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The good thing about Entwistle is that he has formed chemistry with most of the bottom-six. He does extremely well with Katchouk and Johnson but also did well with Perry and Ryan Donato. Donato, Entwistle, and Perry’s fourth line generated the seventh-most scoring chances on the team, and they have only been paired for three games compared to other lines who have been together longer. It also helps that he can play right wing or center, but he has been primarily playing center and has a 49.2% success rate at the dot. Knowing he can be used in different roles and fits well with everyone is a big plus for keeping him in the lineup.
Entwistle is beloved in the locker room for his fun personality, and coach Richardson praised him last year for the communication he brings to the team on and off the ice. For a team that has been preaching about building culture, Entwistle fits right in. It’s still up in the air whether he will be on the team next year as the team continues their rebuild. But, early on, he is showing that he benefits the Hawks, and his presence makes them better on and off the ice.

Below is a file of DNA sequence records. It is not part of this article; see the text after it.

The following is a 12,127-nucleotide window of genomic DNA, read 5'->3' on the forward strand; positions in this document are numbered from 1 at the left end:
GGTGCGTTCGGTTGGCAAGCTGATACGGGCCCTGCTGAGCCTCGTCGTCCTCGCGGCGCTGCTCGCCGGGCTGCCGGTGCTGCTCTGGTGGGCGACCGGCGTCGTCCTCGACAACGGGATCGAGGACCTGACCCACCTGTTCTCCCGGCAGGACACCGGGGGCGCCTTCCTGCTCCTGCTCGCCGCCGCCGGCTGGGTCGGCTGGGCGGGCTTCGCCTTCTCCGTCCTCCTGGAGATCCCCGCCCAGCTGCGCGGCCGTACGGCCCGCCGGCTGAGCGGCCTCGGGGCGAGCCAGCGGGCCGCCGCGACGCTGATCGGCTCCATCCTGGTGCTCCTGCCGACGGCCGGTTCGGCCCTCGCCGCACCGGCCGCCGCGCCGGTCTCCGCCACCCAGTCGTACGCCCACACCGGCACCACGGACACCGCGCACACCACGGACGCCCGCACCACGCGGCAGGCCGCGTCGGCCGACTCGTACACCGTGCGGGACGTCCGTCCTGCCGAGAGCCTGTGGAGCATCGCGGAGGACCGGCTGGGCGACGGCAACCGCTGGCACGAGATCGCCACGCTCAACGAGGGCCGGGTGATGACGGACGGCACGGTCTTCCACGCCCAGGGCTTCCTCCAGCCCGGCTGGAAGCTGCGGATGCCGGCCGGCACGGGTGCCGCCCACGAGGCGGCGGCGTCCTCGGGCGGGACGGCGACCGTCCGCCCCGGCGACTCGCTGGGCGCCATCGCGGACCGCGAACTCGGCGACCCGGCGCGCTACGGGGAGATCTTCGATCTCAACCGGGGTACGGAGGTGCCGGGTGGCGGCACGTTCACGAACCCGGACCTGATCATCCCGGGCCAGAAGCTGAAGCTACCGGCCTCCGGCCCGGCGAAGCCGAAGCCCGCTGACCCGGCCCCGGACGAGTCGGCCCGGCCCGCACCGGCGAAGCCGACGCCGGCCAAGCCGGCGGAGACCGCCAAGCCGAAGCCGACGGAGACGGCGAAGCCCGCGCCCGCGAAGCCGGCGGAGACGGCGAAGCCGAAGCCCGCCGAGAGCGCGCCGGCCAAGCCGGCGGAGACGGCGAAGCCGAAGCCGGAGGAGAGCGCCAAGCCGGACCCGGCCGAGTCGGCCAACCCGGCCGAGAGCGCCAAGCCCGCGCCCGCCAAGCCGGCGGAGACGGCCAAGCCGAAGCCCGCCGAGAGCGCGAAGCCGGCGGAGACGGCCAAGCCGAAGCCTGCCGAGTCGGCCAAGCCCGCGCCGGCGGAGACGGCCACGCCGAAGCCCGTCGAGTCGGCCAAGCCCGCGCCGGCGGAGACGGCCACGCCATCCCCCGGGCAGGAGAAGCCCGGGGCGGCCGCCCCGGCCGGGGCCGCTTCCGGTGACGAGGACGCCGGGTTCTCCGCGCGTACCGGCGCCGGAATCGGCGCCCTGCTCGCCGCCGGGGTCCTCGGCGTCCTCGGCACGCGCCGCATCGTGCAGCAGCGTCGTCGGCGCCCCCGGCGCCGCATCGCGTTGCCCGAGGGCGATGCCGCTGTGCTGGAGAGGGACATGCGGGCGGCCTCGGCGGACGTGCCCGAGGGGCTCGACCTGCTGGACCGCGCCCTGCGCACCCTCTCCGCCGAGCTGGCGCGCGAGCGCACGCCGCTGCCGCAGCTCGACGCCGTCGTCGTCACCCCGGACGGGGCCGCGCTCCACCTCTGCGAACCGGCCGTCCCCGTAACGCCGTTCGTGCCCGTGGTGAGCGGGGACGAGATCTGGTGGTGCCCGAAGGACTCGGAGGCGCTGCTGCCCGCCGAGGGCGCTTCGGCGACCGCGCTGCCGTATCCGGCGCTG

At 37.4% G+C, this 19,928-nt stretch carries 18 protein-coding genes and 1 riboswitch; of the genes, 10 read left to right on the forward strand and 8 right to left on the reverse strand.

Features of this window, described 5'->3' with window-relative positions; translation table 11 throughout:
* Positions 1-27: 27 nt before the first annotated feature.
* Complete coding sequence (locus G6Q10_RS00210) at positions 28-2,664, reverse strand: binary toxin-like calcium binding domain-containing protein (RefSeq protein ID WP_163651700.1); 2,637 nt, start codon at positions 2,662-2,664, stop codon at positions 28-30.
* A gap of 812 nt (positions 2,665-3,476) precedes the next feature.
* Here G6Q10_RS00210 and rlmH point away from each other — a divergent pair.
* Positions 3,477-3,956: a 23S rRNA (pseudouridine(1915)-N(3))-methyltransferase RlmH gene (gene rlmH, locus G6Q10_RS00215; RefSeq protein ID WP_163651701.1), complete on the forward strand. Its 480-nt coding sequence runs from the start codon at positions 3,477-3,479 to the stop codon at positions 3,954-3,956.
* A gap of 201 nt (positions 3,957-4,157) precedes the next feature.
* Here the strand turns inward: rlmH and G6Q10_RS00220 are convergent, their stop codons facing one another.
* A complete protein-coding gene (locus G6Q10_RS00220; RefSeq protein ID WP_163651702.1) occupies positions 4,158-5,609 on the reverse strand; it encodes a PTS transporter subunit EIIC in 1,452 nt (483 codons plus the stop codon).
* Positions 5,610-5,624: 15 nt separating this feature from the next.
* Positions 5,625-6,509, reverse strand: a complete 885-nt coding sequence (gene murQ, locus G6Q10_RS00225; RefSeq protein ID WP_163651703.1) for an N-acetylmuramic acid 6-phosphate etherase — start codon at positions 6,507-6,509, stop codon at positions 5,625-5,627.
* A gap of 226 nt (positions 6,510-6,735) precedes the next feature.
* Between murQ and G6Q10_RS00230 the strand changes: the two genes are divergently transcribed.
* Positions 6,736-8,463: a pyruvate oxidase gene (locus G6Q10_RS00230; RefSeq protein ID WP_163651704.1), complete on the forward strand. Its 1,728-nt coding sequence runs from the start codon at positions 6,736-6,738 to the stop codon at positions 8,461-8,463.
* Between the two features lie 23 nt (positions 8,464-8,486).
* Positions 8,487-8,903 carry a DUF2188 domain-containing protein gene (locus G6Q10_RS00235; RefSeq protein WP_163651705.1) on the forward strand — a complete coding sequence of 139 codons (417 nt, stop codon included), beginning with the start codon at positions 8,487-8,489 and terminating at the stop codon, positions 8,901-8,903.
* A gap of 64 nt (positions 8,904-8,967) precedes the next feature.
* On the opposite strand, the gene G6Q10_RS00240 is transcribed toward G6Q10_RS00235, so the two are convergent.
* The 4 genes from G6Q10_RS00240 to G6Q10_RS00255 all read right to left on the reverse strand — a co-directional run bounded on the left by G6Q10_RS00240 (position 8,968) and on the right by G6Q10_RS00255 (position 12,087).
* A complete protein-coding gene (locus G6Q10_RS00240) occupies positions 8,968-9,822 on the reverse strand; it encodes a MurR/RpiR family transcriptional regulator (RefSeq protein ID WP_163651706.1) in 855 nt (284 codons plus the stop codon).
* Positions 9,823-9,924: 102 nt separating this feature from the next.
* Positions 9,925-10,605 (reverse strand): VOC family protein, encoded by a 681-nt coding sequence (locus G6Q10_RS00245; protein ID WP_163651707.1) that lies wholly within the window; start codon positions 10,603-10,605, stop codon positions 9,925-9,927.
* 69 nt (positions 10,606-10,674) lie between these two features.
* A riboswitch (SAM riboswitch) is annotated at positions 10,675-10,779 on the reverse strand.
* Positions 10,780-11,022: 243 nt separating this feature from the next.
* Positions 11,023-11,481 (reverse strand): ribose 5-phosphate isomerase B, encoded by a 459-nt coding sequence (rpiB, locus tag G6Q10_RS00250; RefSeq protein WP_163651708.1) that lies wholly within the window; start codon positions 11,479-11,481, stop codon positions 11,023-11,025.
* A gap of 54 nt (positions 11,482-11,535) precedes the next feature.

Entwistle will not turn into a Bedard-like scorer (but who is?). Offense has never been what he is most known for, but it’s nice to see him play a more complete, two-way game, which sets him apart from the others. He is sticking to what he does well: being the gritty forward he mentioned he was working on. It’s a small sample size, but he deserves credit for his hard work to get to where he is now. He has become a staple for the fourth line, and his hustle-style effort is all you can ask for from a depth forward. He’s helping the Blackhawks build their “hard to play against” mentality while establishing his own, and it has paid off so far.
Just like he said back in April, he has to keep proving it, but he is making the most of his opportunities, making him a player to watch.